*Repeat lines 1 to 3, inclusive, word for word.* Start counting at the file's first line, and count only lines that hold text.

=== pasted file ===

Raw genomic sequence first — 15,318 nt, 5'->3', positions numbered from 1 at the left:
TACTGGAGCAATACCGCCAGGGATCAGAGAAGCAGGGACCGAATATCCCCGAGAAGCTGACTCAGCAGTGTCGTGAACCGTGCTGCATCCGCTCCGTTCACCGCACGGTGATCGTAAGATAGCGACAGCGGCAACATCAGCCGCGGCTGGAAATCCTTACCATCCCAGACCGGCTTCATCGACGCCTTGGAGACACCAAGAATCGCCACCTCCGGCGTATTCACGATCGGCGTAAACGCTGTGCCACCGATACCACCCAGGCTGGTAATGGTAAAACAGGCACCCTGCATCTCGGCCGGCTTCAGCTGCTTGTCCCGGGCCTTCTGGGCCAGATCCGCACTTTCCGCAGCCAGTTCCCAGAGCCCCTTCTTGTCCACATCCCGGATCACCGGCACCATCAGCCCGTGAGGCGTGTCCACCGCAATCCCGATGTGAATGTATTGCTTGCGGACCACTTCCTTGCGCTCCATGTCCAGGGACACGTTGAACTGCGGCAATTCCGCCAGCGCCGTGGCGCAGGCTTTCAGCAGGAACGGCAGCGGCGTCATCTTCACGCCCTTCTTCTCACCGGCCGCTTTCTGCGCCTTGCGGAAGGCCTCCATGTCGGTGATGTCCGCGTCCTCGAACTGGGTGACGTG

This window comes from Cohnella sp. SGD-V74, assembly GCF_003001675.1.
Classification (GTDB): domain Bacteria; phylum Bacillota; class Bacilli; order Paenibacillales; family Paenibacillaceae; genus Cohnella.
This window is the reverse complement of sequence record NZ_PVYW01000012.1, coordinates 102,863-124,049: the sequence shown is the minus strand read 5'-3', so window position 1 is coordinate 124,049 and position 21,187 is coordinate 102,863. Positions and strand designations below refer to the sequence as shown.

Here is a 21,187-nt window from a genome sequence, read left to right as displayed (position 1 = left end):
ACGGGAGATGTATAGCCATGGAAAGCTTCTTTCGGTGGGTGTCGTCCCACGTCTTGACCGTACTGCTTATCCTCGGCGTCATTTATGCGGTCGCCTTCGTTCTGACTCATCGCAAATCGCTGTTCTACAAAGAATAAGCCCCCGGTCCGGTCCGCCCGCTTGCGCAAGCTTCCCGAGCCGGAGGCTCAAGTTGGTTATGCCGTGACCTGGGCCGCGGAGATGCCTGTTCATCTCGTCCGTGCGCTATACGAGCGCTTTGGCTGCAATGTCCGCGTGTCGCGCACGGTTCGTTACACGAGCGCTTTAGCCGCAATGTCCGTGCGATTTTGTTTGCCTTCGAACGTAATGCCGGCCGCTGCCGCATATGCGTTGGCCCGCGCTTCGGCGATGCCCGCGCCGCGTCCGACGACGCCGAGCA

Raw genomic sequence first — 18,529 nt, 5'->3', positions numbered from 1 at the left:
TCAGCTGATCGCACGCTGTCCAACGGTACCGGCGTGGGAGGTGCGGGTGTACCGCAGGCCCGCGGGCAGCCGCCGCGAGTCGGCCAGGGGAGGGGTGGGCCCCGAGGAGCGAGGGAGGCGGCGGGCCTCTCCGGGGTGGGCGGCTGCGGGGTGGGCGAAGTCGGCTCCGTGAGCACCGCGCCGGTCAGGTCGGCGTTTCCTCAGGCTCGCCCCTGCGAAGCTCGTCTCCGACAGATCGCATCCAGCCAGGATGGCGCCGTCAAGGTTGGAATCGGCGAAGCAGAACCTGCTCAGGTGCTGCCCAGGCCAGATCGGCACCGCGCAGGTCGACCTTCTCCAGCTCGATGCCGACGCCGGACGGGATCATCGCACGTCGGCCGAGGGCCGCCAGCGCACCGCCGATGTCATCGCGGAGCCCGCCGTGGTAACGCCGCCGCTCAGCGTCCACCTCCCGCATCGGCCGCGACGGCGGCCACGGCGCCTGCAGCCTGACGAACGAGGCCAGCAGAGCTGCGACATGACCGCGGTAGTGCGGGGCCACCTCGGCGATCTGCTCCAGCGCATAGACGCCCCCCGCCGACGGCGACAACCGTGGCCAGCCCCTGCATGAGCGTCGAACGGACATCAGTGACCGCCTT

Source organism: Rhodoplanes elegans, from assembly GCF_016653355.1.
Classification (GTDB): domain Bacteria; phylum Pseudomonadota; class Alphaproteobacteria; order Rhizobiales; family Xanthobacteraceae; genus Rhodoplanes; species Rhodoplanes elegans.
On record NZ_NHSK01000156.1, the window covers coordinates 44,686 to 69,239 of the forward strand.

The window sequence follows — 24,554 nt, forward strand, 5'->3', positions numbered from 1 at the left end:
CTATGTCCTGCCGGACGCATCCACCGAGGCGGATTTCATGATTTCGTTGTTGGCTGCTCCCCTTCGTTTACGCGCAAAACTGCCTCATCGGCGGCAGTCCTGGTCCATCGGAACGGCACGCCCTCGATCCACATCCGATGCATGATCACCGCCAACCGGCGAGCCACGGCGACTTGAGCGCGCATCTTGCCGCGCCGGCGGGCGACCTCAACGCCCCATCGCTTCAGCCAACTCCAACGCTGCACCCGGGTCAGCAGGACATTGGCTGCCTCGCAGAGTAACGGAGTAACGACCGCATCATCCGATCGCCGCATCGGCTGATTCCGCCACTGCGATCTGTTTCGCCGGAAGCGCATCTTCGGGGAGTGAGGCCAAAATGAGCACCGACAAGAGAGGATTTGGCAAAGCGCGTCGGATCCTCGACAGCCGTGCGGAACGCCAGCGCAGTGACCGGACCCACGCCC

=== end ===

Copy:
Raw genomic sequence first — 15,318 nt, 5'->3', positions numbered from 1 at the left:
TACTGGAGCAATACCGCCAGGGATCAGAGAAGCAGGGACCGAATATCCCCGAGAAGCTGACTCAGCAGTGTCGTGAACCGTGCTGCATCCGCTCCGTTCACCGCACGGTGATCGTAAGATAGCGACAGCGGCAACATCAGCCGCGGCTGGAAATCCTTACCATCCCAGACCGGCTTCATCGACGCCTTGGAGACACCAAGAATCGCCACCTCCGGCGTATTCACGATCGGCGTAAACGCTGTGCCACCGATACCACCCAGGCTGGTAATGGTAAAACAGGCACCCTGCATCTCGGCCGGCTTCAGCTGCTTGTCCCGGGCCTTCTGGGCCAGATCCGCACTTTCCGCAGCCAGTTCCCAGAGCCCCTTCTTGTCCACATCCCGGATCACCGGCACCATCAGCCCGTGAGGCGTGTCCACCGCAATCCCGATGTGAATGTATTGCTTGCGGACCACTTCCTTGCGCTCCATGTCCAGGGACACGTTGAACTGCGGCAATTCCGCCAGCGCCGTGGCGCAGGCTTTCAGCAGGAACGGCAGCGGCGTCATCTTCACGCCCTTCTTCTCACCGGCCGCTTTCTGCGCCTTGCGGAAGGCCTCCATGTCGGTGATGTCCGCGTCCTCGAACTGGGTGACGTG

This window comes from Cohnella sp. SGD-V74, assembly GCF_003001675.1.